Today bicycling pumps $1.5 billion dollars into our state’s economy annually.  Bicycling brings in as much money in tourism and recreation as deer hunting and snowmobiling. Between manufacturing and retail, bicycling employs more than 13,000 people in communities large and small across Wisconsin. Other than buying into Berkshire Hathaway for $35 a share in 1967, I think you would be hard pressed to find a stock on Wall Street with as high of a return on initial investment as that first bicycle trail or those we have built since. From an ROI standpoint, investing in bicycling is a no-brainer even if you don’t ride a bicycle.

Anything that adds more than a billion dollars to our economy and creates thousands of jobs is good for everyone, no matter where you live or why you ride. The trails in Vilas County benefit the residents of Kenosha and vice versa.  A new bike lane in La Crosse and a new trail in Green Lake both fill important gaps in the state network of bikeways, attract more tourists, create more jobs and make Wisconsin a better place to live and do business. Bicycling helps thousands of people save money at the pump while it pumps money into local economies and raises millions of dollars for charities. Trails get people active, reducing overall healthcare costs for everyone.

People ride bikes for lots of different reasons in many different locations. Of the 2.5 million people who get on bicycles each year in Wisconsin, some ride for transportation and others for recreation; some ride on roads while others stick to trails. People commute to work in cities, while others commune with nature in forests. Wisconsin has racing of all kinds: road, cyclocross, track, triathlons and mountain bike.  While this incredible diversity is one of the things that makes Wisconsin such a great place to ride a bicycle, it also creates a fractured community.  It is easy to get caught up in a personal training program, organizing a specific ride or building a local trail and forget that we are all part of the greater Wisconsin bicycling community.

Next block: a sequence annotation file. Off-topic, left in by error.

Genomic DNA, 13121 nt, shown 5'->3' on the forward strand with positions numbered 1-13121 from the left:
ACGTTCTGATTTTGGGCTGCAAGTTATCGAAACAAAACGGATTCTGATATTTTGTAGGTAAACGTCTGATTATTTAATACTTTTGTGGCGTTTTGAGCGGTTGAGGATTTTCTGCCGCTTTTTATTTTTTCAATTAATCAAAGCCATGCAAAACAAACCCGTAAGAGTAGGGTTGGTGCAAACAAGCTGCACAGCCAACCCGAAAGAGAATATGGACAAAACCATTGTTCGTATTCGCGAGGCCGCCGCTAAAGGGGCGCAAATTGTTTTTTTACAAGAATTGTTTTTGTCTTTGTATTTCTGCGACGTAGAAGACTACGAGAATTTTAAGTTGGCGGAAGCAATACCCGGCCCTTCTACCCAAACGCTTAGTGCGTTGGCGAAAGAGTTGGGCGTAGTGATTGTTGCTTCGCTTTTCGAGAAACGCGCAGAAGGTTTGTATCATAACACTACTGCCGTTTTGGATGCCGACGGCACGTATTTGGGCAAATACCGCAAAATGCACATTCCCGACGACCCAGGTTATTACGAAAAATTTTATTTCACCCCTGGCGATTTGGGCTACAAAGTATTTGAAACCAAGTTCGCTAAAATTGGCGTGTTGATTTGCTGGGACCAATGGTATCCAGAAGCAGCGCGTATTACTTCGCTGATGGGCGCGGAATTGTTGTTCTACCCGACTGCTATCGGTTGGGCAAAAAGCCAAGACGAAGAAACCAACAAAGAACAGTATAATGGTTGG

People of all ages and abilities on every kind of bicycle, from recumbent to tag-along, got to see just how easy and enjoyable it was to ride over the Hoan Bridge during the Miller Lite Ride for the Arts.

If we want to move bicycling forward in Wisconsin, we need to stop questioning ourselves and work together.  Bicycling is a great investment, even in difficult economic times. If Boulder Junction sees value in extending their trail system north to Presque Isle, we should speak with one loud voice to support them rather than second guess their local decision-making process.  If an event organizer wants to put together a new charity ride or race, we should support it rather than criticize the route.  If people in Stevens Point feel a highway will create a barrier, and needs a bridge to provide local access, the state’s bicycling community should join with them and support the local request for a bridge. If thousands of Milwaukee residents sign a petition to add a bicycle path to the Hoan Bridge to connect their two most heavily used trails along the lakefront, cyclists across the rest of the state should stand with them.

The Bicycle Federation of Wisconsin is a statewide organization with 3,500 members, but we represent the interests of 2.5 million people who enjoy bicycling every year in Wisconsin. We need to trust and support each other to make Wisconsin an even better place to ride a bicycle. On the count of three, let’s all say this together, bicycling is a good investment for Wisconsin.

Posted in Advocacy, Bike facilities | Tagged , , | 7 Comments